Risk managers and strategy planners are familiar with decision trees but in comparison SmithBayes’ offer is more akin to decision forest. The sheer scale and comprehensiveness that the product embraces is impressive. And it’s pretty too. The output is a set of clever graphics that enable users to see at a glance the risks, their scale, their probability and their impact in a variety of visual forms, all linked to a timeline and to a profit-and-loss projection. At first sight, you can’t imagine how any business, any project, any entrepreneur can do without this bit of kit. I thought I’d better ask some experts what they thought of the concept – could there be a tool that was that good?

"In classic risk management training," says Phil Keown head of technology and risk management at business advisors Grant Thornton, “people refer to impact and probability and that is what all risk management is about. You are trying to assess the impact of something happening and the likelihood of it happening. The issue really is, how do you know that you’ve dealt with everything? How do you know that this is a better way than the intuition and experience of people who’ve worked in the business or sector for 20 years?” he wonders. “It would be very difficult to automate that. That said, if someone is using tools that can do a better job, and results are shown in the marketplace, in due course that’s where the proof lives…"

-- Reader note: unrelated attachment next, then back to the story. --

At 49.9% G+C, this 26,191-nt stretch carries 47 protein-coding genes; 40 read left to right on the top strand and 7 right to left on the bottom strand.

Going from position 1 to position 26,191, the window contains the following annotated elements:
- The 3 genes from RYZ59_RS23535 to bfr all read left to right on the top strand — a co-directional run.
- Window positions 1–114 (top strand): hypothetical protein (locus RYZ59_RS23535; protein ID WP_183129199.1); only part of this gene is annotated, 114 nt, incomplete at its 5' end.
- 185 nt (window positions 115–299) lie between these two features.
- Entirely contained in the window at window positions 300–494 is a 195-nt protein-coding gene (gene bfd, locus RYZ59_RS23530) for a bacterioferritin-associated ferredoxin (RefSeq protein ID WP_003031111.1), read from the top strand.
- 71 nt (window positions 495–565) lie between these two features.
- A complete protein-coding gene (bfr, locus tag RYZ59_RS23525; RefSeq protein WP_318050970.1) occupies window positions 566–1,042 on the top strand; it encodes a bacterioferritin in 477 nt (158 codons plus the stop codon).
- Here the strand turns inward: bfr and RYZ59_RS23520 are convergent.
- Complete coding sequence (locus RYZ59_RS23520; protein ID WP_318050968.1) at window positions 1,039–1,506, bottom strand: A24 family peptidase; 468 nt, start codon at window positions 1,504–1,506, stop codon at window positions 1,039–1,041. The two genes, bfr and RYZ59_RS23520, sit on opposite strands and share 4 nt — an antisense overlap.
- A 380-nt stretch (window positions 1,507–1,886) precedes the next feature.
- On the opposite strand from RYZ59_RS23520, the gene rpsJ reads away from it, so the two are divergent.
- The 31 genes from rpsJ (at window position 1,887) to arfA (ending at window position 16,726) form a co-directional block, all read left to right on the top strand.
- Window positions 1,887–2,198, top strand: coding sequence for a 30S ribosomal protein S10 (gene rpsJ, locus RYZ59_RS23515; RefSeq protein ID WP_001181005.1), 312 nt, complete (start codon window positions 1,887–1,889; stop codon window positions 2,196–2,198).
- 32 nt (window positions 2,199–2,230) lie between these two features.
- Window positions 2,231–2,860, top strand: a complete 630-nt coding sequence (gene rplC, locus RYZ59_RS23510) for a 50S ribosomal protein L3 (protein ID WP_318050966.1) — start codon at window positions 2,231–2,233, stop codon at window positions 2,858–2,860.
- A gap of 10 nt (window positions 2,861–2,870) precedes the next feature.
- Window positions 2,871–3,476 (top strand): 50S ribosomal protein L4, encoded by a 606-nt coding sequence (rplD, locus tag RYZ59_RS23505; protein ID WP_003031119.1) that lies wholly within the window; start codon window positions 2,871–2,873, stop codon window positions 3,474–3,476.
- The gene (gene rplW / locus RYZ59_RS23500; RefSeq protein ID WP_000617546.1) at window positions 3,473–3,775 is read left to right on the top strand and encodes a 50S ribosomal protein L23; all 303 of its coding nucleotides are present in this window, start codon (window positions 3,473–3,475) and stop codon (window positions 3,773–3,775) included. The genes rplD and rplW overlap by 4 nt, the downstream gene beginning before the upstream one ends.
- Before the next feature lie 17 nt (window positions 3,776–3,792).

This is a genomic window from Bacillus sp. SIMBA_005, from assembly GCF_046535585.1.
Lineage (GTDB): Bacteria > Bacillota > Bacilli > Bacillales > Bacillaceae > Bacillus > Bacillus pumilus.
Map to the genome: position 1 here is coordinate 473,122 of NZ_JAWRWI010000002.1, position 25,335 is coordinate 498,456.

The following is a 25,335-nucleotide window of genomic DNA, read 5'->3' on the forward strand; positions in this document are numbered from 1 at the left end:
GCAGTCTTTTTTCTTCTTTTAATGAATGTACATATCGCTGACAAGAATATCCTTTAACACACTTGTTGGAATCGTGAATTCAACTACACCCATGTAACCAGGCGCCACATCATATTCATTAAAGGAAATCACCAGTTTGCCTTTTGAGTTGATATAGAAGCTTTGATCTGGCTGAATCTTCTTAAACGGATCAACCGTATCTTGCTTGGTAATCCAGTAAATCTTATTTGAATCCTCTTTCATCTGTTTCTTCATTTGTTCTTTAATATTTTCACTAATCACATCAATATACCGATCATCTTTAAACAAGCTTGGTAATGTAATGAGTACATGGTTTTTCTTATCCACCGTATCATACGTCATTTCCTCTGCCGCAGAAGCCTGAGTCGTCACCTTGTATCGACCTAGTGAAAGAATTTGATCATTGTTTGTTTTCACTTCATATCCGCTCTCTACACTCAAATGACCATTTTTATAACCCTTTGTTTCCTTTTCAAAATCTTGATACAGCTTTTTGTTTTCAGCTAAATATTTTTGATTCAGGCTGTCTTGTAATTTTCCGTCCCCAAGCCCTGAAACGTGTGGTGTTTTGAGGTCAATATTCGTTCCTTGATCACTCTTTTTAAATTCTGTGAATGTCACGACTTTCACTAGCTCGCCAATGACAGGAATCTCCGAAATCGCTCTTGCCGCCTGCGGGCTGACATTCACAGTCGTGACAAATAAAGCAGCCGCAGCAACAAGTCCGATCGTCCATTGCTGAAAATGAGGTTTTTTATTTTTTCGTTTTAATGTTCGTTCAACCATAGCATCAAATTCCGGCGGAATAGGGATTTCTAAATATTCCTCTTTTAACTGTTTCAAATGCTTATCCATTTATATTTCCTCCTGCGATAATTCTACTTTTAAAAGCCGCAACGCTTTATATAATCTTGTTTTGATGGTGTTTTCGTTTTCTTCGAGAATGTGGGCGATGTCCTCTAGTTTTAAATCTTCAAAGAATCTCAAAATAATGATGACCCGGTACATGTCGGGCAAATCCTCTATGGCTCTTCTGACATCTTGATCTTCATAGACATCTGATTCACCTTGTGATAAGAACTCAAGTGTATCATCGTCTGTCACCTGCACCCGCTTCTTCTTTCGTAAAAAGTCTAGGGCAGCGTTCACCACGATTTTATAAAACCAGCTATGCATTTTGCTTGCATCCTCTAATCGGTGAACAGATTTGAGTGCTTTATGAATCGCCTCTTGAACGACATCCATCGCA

Andrew Keeling, head of group risk management at London-listed international brewing business SABMiller, is sceptical. Although he has not had experience of the SmithBayes’ offering, he’s aware of other software tools available in the market that offer to reduce or manage risk. “These tools work very well where you have a lot of quantified data and know the variables – in processes, chemical processes for example, where you know all the variables. In Formula 1, for example, where you can measure the exact temperature of the track or know which tyres are best suited to which condition. You need to be able to get your scenario analysis right up-front. The problem that you run into with more strategic and enterprise risk management is that a lot of the risks, especially the new, emergent risks, are very intangible to start with. SARS, avian flu, global warming – there is lots of qualitative opinion but there is very little quantified data."

SmithBayes’ CEO Williams says he is not offering a magic bullet. What the software does, he says, is help business planners frame uncertainty, think through scenarios of probability and rejig them in a dynamic way as new ideas, new data, new factors come into play. And that, says one of his clients, is a vast improvement on some methods that are currently used in business planning. These often involve a mass of spreadsheets produced by different parts of the business which may be idiosyncratic and are not easily tweaked with new information nor necessarily compatible.